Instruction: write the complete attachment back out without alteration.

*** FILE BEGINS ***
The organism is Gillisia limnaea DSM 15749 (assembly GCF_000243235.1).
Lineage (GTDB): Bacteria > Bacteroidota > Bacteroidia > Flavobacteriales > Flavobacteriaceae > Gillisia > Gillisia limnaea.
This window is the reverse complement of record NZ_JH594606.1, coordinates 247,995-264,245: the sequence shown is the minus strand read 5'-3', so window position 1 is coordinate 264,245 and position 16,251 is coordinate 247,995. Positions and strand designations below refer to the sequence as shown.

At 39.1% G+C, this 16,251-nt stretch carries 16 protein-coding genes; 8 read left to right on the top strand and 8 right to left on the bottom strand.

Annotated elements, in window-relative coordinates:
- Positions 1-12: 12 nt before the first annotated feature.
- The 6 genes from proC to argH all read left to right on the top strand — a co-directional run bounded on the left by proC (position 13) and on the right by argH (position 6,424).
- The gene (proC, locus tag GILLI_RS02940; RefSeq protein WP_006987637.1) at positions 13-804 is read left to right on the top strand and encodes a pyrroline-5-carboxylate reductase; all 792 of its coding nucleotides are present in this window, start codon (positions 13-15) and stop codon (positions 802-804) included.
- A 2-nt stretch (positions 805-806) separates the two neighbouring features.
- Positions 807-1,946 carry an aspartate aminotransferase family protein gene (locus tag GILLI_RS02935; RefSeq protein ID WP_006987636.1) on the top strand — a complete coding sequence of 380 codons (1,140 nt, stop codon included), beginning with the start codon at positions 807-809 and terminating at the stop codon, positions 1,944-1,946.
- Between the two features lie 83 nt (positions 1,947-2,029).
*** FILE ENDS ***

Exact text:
The organism is Gillisia limnaea DSM 15749 (assembly GCF_000243235.1).
Lineage (GTDB): Bacteria > Bacteroidota > Bacteroidia > Flavobacteriales > Flavobacteriaceae > Gillisia > Gillisia limnaea.
This window is the reverse complement of record NZ_JH594606.1, coordinates 247,995-264,245: the sequence shown is the minus strand read 5'-3', so window position 1 is coordinate 264,245 and position 16,251 is coordinate 247,995. Positions and strand designations below refer to the sequence as shown.

At 39.1% G+C, this 16,251-nt stretch carries 16 protein-coding genes; 8 read left to right on the top strand and 8 right to left on the bottom strand.

Annotated elements, in window-relative coordinates:
- Positions 1-12: 12 nt before the first annotated feature.
- The 6 genes from proC to argH all read left to right on the top strand — a co-directional run bounded on the left by proC (position 13) and on the right by argH (position 6,424).
- The gene (proC, locus tag GILLI_RS02940; RefSeq protein WP_006987637.1) at positions 13-804 is read left to right on the top strand and encodes a pyrroline-5-carboxylate reductase; all 792 of its coding nucleotides are present in this window, start codon (positions 13-15) and stop codon (positions 802-804) included.
- A 2-nt stretch (positions 805-806) separates the two neighbouring features.
- Positions 807-1,946 carry an aspartate aminotransferase family protein gene (locus tag GILLI_RS02935; RefSeq protein ID WP_006987636.1) on the top strand — a complete coding sequence of 380 codons (1,140 nt, stop codon included), beginning with the start codon at positions 807-809 and terminating at the stop codon, positions 1,944-1,946.
- Between the two features lie 83 nt (positions 1,947-2,029).